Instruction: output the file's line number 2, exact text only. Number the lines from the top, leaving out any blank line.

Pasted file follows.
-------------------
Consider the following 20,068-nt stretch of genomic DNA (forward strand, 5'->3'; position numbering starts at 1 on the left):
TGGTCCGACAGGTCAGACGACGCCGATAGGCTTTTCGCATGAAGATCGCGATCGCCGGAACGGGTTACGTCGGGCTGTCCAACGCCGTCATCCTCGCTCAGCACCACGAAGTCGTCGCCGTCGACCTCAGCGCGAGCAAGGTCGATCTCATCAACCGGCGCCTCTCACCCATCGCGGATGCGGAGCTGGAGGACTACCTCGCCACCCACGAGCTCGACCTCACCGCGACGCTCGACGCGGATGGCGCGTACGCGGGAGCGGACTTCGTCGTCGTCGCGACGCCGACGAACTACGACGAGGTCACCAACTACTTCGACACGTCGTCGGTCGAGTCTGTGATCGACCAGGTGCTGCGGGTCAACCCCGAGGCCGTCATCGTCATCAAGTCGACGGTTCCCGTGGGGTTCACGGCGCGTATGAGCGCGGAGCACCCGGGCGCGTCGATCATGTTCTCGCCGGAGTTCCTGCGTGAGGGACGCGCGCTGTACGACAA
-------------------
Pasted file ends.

TGGTCCGACAGGTCAGACGACGCCGATAGGCTTTTCGCATGAAGATCGCGATCGCCGGAACGGGTTACGTCGGGCTGTCCAACGCCGTCATCCTCGCTCAGCACCACGAAGTCGTCGCCGTCGACCTCAGCGCGAGCAAGGTCGATCTCATCAACCGGCGCCTCTCACCCATCGCGGATGCGGAGCTGGAGGACTACCTCGCCACCCACGAGCTCGACCTCACCGCGACGCTCGACGCGGATGGCGCGTACGCGGGAGCGGACTTCGTCGTCGTCGCGACGCCGACGAACTACGACGAGGTCACCAACTACTTCGACACGTCGTCGGTCGAGTCTGTGATCGACCAGGTGCTGCGGGTCAACCCCGAGGCCGTCATCGTCATCAAGTCGACGGTTCCCGTGGGGTTCACGGCGCGTATGAGCGCGGAGCACCCGGGCGCGTCGATCATGTTCTCGCCGGAGTTCCTGCGTGAGGGACGCGCGCTGTACGACAA